18. S. Mondal, T. P. Sattar, and B. Bridge, “Tofd inspection of v-groove butt welds on the hull of a container ship with a magnetically adhering wall climbing robot,” in Proceedings of the 5th International Conference on Climbing and Walking Robots and the Support Technologies for Mobile Machines (CLAWAR '02), P. Bidaud and F. B. Amar, Eds., pp. 955–961, Professional Engineering, Paris, France, September 2002.
  19. D. Longo and G. Muscato, “Design of a climbing robot for wall exploration—a neural network approach for pressure control onboard the alicia ii prototype,” in Proceedings of the 5th International Conference on Climbing and Walking Robots and the Support Technologies for Mobile Machines (CLAWAR '02), P. Bidaud and F. B. Amar, Eds., pp. 1021–1028, Professional Engineering, Paris, France, September 2002.
  20. D. Bozzetti, F. Chignoli, T. Cola, E. D’Alessio, and M. Gori, “Robotized system for visual inspection inside boiler chambers and no-contact thickness evaluation of waterwall tubes in the steam generators of thermoelectric plants,” in Proceedings of the 6th International Conference on Climbing and Walking Robots and the Support Technologies for Mobile Machines (CLAWAR '03), G. Muscato and D. Longo, Eds., pp. 753–760, Professional Engineering, Catania, Italy, September 2003.
  21. R. Alexander, T. S. White, G. Callow, D. Gough, and J. Anderson, “A mobile climbing robot for high-precision manufacture and inspection of aero-structures,” in Proceedings of the 6th International Conference on Climbing and Walking Robots and the Support Technologies for Mobile Machines (CLAWAR '03), G. Muscato and D. Longo, Eds., pp. 777–784, Professional Engineering, Catania, Italy, September 2003.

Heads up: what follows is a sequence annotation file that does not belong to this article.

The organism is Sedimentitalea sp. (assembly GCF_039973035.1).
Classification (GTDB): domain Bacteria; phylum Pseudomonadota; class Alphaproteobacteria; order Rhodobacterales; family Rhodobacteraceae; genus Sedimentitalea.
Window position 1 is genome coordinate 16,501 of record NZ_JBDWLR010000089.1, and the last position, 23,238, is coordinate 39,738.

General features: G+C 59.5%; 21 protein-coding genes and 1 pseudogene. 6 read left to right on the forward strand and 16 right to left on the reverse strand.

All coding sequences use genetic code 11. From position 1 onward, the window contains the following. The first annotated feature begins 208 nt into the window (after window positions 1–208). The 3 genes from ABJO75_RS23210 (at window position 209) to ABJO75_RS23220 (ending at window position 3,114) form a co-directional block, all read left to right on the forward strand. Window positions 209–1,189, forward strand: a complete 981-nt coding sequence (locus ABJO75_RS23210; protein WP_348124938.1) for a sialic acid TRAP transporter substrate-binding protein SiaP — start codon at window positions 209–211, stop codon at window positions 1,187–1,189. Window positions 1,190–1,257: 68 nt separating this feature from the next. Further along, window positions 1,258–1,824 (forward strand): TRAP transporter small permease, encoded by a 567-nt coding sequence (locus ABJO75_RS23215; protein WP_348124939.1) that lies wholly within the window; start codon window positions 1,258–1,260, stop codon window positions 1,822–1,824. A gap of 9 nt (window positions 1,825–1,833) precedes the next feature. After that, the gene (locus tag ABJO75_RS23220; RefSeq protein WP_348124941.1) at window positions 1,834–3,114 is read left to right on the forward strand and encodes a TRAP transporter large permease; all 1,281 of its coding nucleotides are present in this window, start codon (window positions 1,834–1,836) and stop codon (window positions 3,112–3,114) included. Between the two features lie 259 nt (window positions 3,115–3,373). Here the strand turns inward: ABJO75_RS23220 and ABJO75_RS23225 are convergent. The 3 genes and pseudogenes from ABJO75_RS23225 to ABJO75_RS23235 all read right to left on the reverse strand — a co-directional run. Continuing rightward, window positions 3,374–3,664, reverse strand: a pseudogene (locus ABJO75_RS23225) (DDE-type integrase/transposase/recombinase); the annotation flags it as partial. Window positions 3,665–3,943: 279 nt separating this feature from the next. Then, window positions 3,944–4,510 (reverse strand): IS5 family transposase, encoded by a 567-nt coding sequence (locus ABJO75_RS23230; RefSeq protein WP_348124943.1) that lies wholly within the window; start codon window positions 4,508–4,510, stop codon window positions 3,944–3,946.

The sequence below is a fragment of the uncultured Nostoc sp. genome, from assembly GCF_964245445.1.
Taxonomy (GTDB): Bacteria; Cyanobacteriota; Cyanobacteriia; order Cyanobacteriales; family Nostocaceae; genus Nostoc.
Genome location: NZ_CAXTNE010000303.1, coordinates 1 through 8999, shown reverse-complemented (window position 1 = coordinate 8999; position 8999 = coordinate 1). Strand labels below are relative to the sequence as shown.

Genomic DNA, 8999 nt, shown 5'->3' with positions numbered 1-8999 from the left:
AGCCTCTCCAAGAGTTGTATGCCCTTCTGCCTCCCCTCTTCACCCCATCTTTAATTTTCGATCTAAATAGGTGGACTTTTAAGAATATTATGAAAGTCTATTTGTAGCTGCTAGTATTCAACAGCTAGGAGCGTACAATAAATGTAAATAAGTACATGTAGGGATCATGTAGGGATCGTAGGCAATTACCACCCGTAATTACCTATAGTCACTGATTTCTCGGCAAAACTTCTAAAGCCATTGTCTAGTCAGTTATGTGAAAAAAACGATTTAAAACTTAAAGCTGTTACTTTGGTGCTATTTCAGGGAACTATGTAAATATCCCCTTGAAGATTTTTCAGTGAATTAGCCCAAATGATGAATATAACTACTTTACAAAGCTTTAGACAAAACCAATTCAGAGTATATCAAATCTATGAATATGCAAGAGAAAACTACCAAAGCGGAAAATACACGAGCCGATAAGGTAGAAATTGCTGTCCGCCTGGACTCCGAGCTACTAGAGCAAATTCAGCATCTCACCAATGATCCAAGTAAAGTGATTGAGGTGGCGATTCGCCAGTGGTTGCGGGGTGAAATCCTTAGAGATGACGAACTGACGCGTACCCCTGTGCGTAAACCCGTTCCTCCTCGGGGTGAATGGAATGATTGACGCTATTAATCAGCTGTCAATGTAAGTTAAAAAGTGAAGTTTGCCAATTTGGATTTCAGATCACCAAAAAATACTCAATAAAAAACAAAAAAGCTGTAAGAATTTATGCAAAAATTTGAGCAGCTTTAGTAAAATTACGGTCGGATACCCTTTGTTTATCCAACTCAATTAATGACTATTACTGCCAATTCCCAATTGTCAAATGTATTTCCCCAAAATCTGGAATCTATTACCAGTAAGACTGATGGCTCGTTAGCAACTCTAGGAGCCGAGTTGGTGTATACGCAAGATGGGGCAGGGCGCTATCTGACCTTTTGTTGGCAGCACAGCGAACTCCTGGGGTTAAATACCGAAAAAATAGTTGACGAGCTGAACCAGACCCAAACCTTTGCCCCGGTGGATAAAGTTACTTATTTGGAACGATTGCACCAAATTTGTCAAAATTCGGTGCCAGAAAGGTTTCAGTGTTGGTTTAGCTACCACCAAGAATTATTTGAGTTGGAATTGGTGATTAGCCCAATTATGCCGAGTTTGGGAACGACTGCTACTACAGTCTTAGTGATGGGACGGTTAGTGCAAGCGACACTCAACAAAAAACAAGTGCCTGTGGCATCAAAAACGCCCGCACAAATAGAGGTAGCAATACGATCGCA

22. S. Park, H. D. Jeong, and Z. S. Lim, “Design of a mobile robot system for automatic integrity evaluation of large size reservoirs and pipelines in industrial fields,” in Proceedings of the IEEE/RSJ International Conference on Intelligent Robots and Systems (IROS '03), pp. 2618–2623, Las Vegas, Nev, USA, October 2003.
  23. X. Gao and K. Kikuchi, “Study on a kind of wall cleaning robot,” in Proceedings of the IEEE International Conference on Robotics and Biomimetics (IEEE ROBIO '04), pp. 391–394, August 2004. View at Scopus
  24. D. Longo and G. Muscato, “Design of a single sliding suction cup robot for inspection of non porous vertical wall,” in Proceedings of the 35th International Symposium on Robotics, pp. 1153–1161, Paris, France, March 2004.
  25. J. Sanchez, F. Vazquez, and E. Paz, “Machine vision guidance system for a modular climbing robot used in shipbuilding,” in Climbing and Walking Robots, M. O. Tokhi, G. S. Virk, and M. A. Hossain, Eds., pp. 893–900, Springer, 2006.
  26. H. Hosokai and F. Hara, “Manoeuvrability passing over obstacles on a pipeline by a pipeline inspection,” in Proceedings of the 4th International Conference on Climbing and Walking Robots and the Support Technologies for Mobile Machines (CLAWAR '01), K. Berns and R. Dillmann, Eds., pp. 883–889, Professional Engineering, Karlsruhe, Germany, September 2001.
  27. K. Berns, T. Braun, C. Hillenbrand, and T. Luksch, “Developing climbing robots for education,” in Climbing and Walking Robots, M. A. Armada and P. G. de Santos, Eds., pp. 981–988, Springer, 2005.
  28. M. Prieto, M. Uquillas, and M. Armada, “Compliance torque control of a multi-legged climbing robot,” in Proceedings of the 4th International Conference on Climbing and Walking Robots and the Support Technologies for Mobile Machines (CLAWAR '01), K. Berns and R. Dillmann, Eds., pp. 891–898, Professional Engineering, Karlsruhe, Germany, September 2001.